Radio Apocalypse: The GWEN System


Recent developments on the world political stage have brought the destructive potential of electromagnetic pulses (EMP) to the fore, and people seem to have internalized the threat posed by a single thermonuclear weapon. It’s common knowledge that one bomb deployed at a high enough altitude can cause a rapid and powerful pulse of electrical and magnetic fields capable of destroying everything electrical on the ground below, sending civilization back to the 1800s in the blink of an eye.

Things are rarely as simple as the media portray, of course, and this is especially true when a phenomenon with complex physics is involved. But even in the early days of the Atomic Age, the destructive potential of EMP was understood, and allowances for it were made in designing strategic systems. Nowhere else was EMP more of a threat than to the complex web of communication systems linking far-flung strategic assets with central command and control apparatus. In the United States, one of the many hardened communications networks was dubbed the Groundwave Emergency Network, or GWEN, and the story of its fairly rapid rise and fall is an interesting case study in how nations mount technical responses to threats, both real and perceived.

Reliability Through Physics

GWEN began as a patch for a perceived gap in the communications network connecting the country’s strategic nuclear assets — primarily the launch control centers (LCC) of the ballistic missile launch facilities — to the National Command Authority, which is basically the president. Like all strategic communications systems, GWEN was designed to incorporate best practices for surviving the electromagnetic effects of an EMP. But GWEN had another mission.

Ground wave propagation. Source: Electronics Notes

Groundwave propagation is the tendency of certain radio waves to hug the surface and follow the curvature of the earth and is an exception to the general rule that radio waves only travel in straight lines. The earth acts as a conductor below 5 MHz, so radio waves traveling along the surface of the earth induce currents. The induced currents slow down propagation near the surface, curving the wavefront down as it spreads out. There is considerable attenuation of the signal, of course, and careful consideration has to be given to antenna design and construction. But when properly engineered, ground wave propagation systems can be very effective at over-the-horizon communications that do not rely on the ionosphere.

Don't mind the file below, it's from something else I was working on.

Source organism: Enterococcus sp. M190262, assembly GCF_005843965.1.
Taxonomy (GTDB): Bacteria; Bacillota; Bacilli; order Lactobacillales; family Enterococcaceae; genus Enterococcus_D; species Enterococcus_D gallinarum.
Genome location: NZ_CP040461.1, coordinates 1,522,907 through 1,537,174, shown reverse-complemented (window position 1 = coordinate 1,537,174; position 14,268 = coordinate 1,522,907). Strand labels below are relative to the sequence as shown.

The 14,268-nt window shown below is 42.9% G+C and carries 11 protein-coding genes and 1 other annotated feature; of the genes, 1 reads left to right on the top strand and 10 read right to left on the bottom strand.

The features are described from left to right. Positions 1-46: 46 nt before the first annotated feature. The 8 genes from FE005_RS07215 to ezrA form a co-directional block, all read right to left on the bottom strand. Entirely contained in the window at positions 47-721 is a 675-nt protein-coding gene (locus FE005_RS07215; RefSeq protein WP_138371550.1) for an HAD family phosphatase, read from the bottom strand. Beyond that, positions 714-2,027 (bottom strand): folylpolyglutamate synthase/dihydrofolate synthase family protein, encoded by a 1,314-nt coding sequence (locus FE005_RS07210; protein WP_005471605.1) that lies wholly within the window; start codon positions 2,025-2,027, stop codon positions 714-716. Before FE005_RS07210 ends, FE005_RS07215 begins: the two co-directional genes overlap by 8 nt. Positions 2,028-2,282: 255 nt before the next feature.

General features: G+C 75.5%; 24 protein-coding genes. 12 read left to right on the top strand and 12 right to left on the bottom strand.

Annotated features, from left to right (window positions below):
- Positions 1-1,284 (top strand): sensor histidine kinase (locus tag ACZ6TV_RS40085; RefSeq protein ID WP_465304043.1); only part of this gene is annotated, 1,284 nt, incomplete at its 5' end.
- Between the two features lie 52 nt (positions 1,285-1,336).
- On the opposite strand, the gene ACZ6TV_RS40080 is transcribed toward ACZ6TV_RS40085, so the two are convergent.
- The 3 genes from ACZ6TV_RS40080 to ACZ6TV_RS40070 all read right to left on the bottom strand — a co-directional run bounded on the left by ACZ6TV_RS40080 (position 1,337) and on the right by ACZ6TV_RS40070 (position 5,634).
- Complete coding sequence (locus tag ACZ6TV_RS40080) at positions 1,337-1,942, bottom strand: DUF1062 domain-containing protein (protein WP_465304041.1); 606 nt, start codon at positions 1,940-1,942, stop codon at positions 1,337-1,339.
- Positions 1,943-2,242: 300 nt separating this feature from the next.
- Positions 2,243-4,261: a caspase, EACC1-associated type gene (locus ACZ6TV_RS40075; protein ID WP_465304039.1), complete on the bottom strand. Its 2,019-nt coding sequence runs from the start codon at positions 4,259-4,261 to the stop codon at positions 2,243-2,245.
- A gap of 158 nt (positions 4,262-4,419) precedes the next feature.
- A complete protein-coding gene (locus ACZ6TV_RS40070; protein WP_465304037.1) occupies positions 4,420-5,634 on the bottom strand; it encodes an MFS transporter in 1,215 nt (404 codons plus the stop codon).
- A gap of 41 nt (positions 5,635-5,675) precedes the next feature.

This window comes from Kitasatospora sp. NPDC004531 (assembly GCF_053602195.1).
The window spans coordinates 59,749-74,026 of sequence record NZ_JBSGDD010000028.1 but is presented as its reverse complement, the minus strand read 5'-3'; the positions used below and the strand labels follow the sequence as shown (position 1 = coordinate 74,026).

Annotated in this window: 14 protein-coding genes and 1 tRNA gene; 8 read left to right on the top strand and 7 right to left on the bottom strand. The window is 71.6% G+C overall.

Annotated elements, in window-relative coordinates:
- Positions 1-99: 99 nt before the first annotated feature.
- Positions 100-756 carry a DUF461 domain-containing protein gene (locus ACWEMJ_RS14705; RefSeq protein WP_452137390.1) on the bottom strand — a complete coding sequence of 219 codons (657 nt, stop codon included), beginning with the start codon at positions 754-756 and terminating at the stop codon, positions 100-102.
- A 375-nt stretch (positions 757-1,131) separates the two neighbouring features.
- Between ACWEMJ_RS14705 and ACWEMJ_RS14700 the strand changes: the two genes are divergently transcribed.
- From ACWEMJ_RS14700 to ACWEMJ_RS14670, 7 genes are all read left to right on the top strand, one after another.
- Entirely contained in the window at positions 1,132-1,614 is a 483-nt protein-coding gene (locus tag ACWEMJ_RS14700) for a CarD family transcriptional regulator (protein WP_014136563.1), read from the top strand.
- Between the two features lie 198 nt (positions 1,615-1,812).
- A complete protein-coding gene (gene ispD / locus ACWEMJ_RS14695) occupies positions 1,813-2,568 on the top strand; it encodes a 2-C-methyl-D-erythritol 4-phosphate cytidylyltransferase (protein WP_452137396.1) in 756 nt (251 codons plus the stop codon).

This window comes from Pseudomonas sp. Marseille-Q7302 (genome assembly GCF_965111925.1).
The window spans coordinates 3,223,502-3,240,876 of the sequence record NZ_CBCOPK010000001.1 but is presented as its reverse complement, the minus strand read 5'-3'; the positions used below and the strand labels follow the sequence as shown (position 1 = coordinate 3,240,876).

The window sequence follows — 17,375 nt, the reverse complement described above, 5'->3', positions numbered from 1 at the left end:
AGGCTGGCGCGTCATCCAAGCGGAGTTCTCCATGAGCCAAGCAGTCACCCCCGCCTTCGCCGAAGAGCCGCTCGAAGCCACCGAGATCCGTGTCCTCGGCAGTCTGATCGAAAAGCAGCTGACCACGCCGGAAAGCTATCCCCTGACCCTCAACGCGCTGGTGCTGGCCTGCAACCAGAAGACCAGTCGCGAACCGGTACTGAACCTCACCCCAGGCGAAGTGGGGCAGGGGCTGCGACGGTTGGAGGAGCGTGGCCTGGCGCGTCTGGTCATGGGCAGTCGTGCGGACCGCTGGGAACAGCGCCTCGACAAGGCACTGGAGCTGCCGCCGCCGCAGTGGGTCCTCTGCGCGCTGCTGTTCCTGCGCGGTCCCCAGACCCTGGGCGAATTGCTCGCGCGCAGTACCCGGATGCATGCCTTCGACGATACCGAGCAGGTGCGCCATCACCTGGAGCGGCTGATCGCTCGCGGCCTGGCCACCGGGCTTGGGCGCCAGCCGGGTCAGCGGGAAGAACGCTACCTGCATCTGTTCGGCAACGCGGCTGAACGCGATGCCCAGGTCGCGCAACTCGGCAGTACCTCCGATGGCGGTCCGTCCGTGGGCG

Groundwave propagation requires long wavelengths to work, so GWEN operated in the low frequency (LF) band from 150 to 175 kHz, well below the commercial AM radio medium frequency (MF) band from 530 to 1700 kHz.

GWEN Nodes

A GWEN relay node. Source: Wikipedia, public domain.

GWEN was envisioned as a wide area network of LF relay nodes about 150 to 200 miles apart. Each GWEN relay node communicated to input-output nodes, which were generally located at Air Force bases and other such facilities. The relay nodes were to take command and control messages from the IO nodes and propagate them over the entire network until they reached receive-only nodes, typically the LCC bases. GWEN encoded messages on the LF signals using minimum-shift keying at a data rate of 1200 bps. Messages were encrypted, of course.

Only about 58 of the planned 240 GWEN stations were built between 1982 and the early 1990s, when the program was shut down. GWEN was mostly a victim of Congress, who were unwilling to fund what they perceived to be a Cold War relic after the fall of the Soviet Union. There was also a certain amount of NIMBY-ism with regard to future GWEN sites; with the increasingly popular perception that everything from power lines to cell towers were capable of causing profound biological effects, the prospects of having a powerful radio transmitter that would also be a possible war target in the neighborhood was more than enough reason to mothball the program.

By that time, GWEN’s technology was certainly looking a little long in the tooth anyway, with the rise of the Internet and the proliferation of satellite communications. This may prove shortsighted, though; while there’s certainly a lot of redundancy built into today’s strategic communication systems, there’s something to be said for a simple and robust system that uses basic physical principle like GWEN did.



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